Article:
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Proving Your Innocence with New Evidence: Tyler v. Commonwealth

Oct. 29, 2021

by Bryan Jones

Proving actual innocence under Virginia law following a criminal conviction is not an easy feat. Suppose you are convicted of assaulting and strangling another based on the testimony of the complainant, but you are claiming that you did not strangle the person, and a witness who did not testify at your trial comes forward corroborating your claim. Suppose also that the person you were accused of doing this to was later charged with harming someone else. Are these things enough to prove that you are innocent of strangulation in Virginia? Note exactly, according to the Court of Appeals in Tyler v. Commonwealth (Va. App. 2021).

What is required to prove innocence?

Petitions for actual innocence are governed by Chapter 19.3 of Title 19.2 of the Code of Virginia. These petitions require "new" evidence that meets the following criteria:

  • The evidence must have been unknown or unavailable to you or your trial attorney at the time the conviction became final in the trial court

  • The evidence could not have been discovered or obtained by the exercise of diligence before the conviction became final in the trial court.

In addition, you have the burden of proving innocence based on the new evidence. This is done under preponderance of the evidence standard, meaning that the quality of the evidence proving innocence outweighs the quantity of any evidence pointing to guilt. The new evidence must be such that no rational trier of fact would have found proof of guilt beyond a reasonable doubt if presented with it along with the evidence at trial. Moreover, the new evidence cannot be cumulative, corroborative, or collateral to other evidence presented at trial.

Why Did Tyler Not Prove Actual Innocence?

In Tyler v. Commonwealth, the accused was charged with assault and battery, and strangulation as a result of an altercation with the complainant. Tyler denied strangling the complainant. The incident was witnessed by several people who provide differing testimony at trial on the issue of whether the complainant was strangled. Based on the testimony, the trial court found Tyler guilty.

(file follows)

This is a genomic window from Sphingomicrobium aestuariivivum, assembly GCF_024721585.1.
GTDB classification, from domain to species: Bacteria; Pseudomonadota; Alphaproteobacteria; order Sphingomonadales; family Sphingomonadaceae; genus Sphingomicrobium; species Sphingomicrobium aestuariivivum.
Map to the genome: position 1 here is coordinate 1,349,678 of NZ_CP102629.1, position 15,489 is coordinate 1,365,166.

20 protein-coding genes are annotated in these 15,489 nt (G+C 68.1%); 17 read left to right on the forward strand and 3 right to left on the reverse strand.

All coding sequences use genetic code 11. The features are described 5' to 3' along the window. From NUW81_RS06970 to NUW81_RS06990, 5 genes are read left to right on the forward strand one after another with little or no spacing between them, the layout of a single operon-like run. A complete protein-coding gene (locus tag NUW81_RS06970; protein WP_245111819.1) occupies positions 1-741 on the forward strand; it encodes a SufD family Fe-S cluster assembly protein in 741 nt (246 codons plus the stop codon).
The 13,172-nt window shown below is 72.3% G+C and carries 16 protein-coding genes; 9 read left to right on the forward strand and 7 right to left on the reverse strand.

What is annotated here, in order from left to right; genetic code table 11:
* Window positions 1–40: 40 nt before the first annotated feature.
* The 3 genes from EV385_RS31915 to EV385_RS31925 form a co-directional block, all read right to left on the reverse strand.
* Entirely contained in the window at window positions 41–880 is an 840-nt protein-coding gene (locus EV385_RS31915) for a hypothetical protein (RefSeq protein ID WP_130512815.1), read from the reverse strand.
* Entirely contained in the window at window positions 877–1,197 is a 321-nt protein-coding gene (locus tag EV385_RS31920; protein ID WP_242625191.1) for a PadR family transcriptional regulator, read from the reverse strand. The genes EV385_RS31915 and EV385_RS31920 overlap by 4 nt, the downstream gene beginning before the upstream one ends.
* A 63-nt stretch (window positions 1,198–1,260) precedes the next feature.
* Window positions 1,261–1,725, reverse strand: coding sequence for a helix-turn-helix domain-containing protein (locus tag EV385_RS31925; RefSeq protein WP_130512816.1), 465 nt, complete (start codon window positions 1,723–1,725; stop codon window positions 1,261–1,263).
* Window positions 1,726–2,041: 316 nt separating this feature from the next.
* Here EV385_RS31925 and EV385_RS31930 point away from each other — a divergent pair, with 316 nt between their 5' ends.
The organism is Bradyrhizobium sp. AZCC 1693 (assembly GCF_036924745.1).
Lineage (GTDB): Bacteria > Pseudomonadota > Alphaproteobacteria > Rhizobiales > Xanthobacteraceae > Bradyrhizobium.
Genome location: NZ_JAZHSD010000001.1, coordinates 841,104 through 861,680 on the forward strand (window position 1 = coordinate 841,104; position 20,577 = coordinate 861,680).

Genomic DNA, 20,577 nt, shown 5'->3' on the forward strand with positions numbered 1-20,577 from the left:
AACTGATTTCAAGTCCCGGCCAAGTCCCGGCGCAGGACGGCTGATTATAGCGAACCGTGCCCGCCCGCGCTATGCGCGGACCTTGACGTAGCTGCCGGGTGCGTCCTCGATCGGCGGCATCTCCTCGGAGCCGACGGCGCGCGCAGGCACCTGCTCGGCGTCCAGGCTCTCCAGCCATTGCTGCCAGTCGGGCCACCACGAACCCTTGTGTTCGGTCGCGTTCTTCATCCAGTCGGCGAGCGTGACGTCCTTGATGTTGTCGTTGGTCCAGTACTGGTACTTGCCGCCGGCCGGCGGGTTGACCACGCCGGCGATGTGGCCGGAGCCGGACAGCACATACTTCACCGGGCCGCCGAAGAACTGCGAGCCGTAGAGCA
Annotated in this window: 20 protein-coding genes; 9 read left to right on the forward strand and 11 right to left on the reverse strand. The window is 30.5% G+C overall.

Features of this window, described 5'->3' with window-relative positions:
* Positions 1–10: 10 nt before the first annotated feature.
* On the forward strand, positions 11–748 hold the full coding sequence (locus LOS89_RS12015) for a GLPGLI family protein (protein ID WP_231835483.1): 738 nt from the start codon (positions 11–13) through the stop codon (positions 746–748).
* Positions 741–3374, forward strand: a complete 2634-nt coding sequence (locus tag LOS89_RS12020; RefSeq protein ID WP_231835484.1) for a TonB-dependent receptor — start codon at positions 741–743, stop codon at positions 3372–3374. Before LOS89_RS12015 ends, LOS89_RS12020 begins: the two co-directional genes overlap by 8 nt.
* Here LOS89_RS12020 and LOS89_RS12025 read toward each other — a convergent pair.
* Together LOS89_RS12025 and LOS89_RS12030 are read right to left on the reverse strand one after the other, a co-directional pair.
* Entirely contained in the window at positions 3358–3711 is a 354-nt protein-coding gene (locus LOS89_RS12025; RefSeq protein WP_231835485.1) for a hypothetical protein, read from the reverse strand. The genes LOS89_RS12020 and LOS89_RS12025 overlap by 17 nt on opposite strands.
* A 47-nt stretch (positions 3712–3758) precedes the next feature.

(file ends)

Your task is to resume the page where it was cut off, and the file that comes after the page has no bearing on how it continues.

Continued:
After trial, Tyler obtained the affidavit of a witness who stated that Tyler did not strangle the victim. Tyler also obtained a newspaper report in which the victim was later charged with violence on another person in an unrelated matter. Tyler sought to prove his innocence based on this evidence, but the Court of Appeals found this evidence insufficient as a matter of law. This is why.

  1. The evidence was not new. The Court of Appeals found that the affidavit of the eyewitness who did not testify, which Tyler based his innocence claim on, was not new evidence. The court noted that Tyler knew who the witness was at the time of trial. Since Tyler was present at the time and location of the alleged strangulation, and so was the witness, the witness’s version of events in the affidavit was knowable to Tyler and his attorney at the time of trial.

  2. The evidence could have been discovered with due diligence. The court found that even if the witness’s version of events were unknown and unavailable to Tyler or his attorney, Tyler still failed to carry his burden of demonstrating that the witness’s testimony could not have been discovered by the exercise of due diligence. Tyler did not articulate any effort made by him or his attorney to locate and call the witness at trial to satisfy the due diligence requirement. The court noted that the witnesses was discoverable based on information on the record but that Tyler’s lack of effort to have the witness subpoenaed at trial demonstrates “a complete lack of diligence.”

  3. The evidence was cumulative and corroborative of evidence presented at trial. First, the court found that there were neutral witnesses who had already testified at trial consistent with what Tyler’s new witness could have testified to. The court noted that “[t]here is no indication in the record that [the new witness] was in a better position than [the ones who testified at trial] to witness or describe the events." Second, the court found that Tyler’s new witness would only have testified consistent with what Tyler himself testified to, which would make the new witness’s testimony corroborative to Tyler’s.

  4. The trial court would still have found proof of guilt. The court found that the testimony of one of the witnesses who testified against Tyler alone would have been sufficient for a rational trier of fact to convict him.

  5. The newspaper report does not prove innocence. The court found that the fact that the victim later assaulted another person does not make it more likely than not that Tyler did not commit the offense he was convicted of. The court reasoned that “[v]ictims of crime, at different times and different places, also can be perpetrators of crimes.”

Virginia Post-Conviction Lawyer

Proving your innocence based on nonbiological under Virginia law is rare. It is even possible to be innocent and still be denied because of the nature of the evidence purportedly proving innocence. You need an attorney who has experience with Writs of Actual Innocence in Virginia who would properly follow the process and put up a fight to prove your innocence. Such an attorney can make sure you get the best outcome in your case. Bryan J. Jones is committed to his clients and will develop a defense strategy tailored just for you. Contact Bryan J. Jones, LLC today.